Here Sarah tells us the story of her first born and how she turned a planned home birth with a hospital transfer into the natural birth experience she had prepared for. She went on to achieve the home birth she had hoped for with her second baby.
Past my due date, I went into labour on Boxing Day. My husband Dave and I were all set for the home water birth we had planned. I had a show at about 6.30a.m. and mild contractions started around 7.00a.m.
Throughout the day I had more ‘show’ and intermittent contractions so we called our Doula, Stephanie and then the hospital to let them know. The midwife came round at about 2.00p.m. and said that this stage of labour could last a while so I should take a bath, rest and call them if anything changed.
Around 5.00p.m., after I’d had a bath, my contractions started to get closer together and more intense. I sat on my birth ball, bouncing/twisting and inhaling lavender oil whilst watching bits of the film ‘ Madagascar ‘!
By 8.00p.m. the contractions were coming 3 minutes apart so we decided to call Stephanie and the hospital to prepare to attend. The midwife arrived and examined me at 9.00p.m. and I was 3cm, things were going well and she said she would stay as the baby would be born that night. I was coping really well and managing my contractions with breathing, inhalation of lavender oil and movement.
At about 12.00p.m., Dave started to fill the pool as I was beginning to feel the need to get into the water. Jenny the midwife examined me at 1.00a.m. and I was 6cm so she agreed it was time to get into the pool. However, as I got up to go downstairs my hind waters broke and they had meconium in them.
We decided to transfer to hospital to be under consultant care. Upon arrival I was hooked up to a monitor and brought a rather flat birth ball to use. It was really difficult to move around as I had at home and every time I changed position the monitor fell off. After an hour and a quarter the midwife asked if she could examine me again, I was still 6cm and they discovered that the fore waters hadn’t yet broken. The consultant wanted to break my fore waters and give me syntometrine to speed things up, expressing they were concerned that our baby may swallow meconium. As she appeared fine at this point, I politely refused the interventions and my waters broke on their own 5 minutes later.
From about 4.00a.m. until 7.00a.m. I found that my breathing and lavender oil weren’t quite enough so I requested gas and air. It appeared things weren’t progressing and due to my need for constant movement the staff were struggling to keep track of the babies heart, it was suggested that I was examined and a monitor put on the babies head. I agreed to examination but again politely refused the monitor, Dave and Stephanie offered to try and hold the monitor in place as I moved around. The examination showed that things hadn’t changed and I was starting to get tired and stressed at this point. Once again the consultant offered me syntometrine and we were given time to discuss things.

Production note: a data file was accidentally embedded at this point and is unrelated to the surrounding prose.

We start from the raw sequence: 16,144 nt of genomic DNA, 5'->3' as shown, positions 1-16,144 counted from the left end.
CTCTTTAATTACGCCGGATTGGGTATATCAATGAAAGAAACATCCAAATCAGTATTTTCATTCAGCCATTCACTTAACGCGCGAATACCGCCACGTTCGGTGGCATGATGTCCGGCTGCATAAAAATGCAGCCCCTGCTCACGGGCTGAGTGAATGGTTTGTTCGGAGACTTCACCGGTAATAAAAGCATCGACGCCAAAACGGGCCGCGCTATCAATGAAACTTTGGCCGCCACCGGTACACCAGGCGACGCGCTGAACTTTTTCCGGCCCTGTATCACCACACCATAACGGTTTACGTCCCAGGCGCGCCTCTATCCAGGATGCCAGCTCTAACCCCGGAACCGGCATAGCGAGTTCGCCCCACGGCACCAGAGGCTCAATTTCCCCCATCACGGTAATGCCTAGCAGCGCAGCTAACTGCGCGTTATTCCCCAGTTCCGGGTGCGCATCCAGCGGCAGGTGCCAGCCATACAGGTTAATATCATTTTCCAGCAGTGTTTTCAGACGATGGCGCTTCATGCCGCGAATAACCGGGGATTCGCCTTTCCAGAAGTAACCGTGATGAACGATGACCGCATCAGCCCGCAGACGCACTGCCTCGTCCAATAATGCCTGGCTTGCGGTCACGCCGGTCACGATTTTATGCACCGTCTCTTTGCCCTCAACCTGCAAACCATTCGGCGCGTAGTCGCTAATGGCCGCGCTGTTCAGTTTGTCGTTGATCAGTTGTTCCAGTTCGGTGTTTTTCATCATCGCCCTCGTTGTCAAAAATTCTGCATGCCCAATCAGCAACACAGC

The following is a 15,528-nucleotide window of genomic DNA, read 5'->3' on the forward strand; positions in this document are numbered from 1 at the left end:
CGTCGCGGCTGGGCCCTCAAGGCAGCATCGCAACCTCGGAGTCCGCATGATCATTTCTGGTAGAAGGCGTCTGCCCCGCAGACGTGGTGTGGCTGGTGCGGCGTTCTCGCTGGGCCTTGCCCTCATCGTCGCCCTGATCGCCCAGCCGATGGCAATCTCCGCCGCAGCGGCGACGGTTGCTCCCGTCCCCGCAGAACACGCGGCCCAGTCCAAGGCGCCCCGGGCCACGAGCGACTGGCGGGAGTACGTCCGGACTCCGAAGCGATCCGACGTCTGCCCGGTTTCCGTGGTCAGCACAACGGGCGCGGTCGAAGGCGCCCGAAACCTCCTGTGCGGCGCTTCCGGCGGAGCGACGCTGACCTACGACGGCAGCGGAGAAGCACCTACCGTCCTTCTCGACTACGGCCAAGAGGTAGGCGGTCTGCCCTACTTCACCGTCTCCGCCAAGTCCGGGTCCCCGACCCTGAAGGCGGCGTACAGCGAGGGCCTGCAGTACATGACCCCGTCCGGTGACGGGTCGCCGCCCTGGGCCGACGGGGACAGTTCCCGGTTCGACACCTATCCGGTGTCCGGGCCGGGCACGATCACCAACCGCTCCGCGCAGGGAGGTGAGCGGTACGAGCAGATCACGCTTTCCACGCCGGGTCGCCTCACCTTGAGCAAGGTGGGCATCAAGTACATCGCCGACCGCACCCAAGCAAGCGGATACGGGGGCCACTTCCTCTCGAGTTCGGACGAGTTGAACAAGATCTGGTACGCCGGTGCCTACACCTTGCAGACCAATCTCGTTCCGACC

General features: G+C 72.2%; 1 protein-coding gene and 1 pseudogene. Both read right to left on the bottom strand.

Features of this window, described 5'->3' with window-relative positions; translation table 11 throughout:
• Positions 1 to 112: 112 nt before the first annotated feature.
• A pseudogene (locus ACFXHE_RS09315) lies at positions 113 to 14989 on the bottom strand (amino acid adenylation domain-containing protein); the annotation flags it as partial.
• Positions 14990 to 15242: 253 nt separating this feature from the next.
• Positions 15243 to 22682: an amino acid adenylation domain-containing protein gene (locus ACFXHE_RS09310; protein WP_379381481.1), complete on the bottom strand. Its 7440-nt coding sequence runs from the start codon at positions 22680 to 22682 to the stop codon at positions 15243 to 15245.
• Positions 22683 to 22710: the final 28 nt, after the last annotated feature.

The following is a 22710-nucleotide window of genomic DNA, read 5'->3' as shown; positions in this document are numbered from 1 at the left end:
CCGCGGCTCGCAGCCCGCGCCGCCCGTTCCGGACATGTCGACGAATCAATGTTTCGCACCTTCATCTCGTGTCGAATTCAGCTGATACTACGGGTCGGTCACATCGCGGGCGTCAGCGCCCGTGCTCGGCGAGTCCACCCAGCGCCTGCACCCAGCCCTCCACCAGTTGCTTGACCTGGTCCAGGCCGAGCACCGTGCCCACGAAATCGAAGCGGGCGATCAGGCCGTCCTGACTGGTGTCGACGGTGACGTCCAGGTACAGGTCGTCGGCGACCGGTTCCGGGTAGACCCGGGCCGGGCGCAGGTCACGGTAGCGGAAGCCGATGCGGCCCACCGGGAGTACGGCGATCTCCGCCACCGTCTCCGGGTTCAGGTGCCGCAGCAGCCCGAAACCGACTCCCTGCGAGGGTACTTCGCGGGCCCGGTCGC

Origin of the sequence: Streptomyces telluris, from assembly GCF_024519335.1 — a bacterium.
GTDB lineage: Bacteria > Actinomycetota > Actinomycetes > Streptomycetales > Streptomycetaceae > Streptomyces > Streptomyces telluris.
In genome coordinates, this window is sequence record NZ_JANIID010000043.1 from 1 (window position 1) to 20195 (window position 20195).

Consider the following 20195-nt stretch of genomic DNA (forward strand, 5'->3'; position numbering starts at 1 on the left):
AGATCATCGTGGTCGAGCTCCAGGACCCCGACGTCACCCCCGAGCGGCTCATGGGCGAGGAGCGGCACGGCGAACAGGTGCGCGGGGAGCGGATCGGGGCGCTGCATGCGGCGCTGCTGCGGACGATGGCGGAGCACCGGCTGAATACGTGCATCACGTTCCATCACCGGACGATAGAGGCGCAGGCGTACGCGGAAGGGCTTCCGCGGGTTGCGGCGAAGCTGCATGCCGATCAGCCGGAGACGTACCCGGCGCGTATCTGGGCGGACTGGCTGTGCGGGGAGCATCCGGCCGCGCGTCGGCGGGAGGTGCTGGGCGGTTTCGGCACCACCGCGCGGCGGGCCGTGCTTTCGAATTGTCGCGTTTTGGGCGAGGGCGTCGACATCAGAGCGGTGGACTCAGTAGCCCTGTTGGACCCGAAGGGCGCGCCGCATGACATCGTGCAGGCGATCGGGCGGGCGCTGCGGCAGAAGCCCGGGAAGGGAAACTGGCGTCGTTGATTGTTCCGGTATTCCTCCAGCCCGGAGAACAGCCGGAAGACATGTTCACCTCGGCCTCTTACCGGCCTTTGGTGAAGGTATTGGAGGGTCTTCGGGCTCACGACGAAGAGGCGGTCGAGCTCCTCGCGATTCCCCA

I was certain I didn’t want the intervention and so Stephanie suggested we ask to be taken off the monitor and move into the bathroom to try and regain some focus, hopefully taking my mind off being in hospital which was potentially why I was struggling. Although the consultant was very unhappy with this decision, our midwife was very supportive and spent a lot of time sat on the bathroom floor listening to baby with a sonocaid.
During this time, Dave worked with me to talk me through the contractions with visualisations and breathing techniques we had learned through our hypnobirthing course. This really helped, however after about 3 hours the consultants were very insistent that I needed to be constantly monitored as they couldn’t fully assess the baby.
We moved to the bed and Dave continued to talk me through my contractions. (The monitor still wouldn’t stay in place as I was moving so it had to be held on!). About half an hour later, the midwife asked if she could examine me again. I had reservations as I’d had quite a few since my waters had broken but I also knew that we needed to know how I was progressing as I had been told that if things hadn’t moved along by 1.00p.m., a caesarean section may be the next option.
I was beginning to feel the need to push and when the midwife examined me she found that my cervix was fully dilated and the babies head had started to move down. I began pushing, during which I continued my breathing and visualisation exercises. Apparently just before Molly was born I was beginning to have enough and as her head crowned I asked for ventouse to get her out! However a couple of pushes later both her head and body came very fast. I had a physiological third stage and delivered the placenta about 15 minutes after Molly was born.
Although I didn’t get my home birth, I still managed to have the totally natural experience that I had hoped for, although I really did have to stand my ground and follow my heart!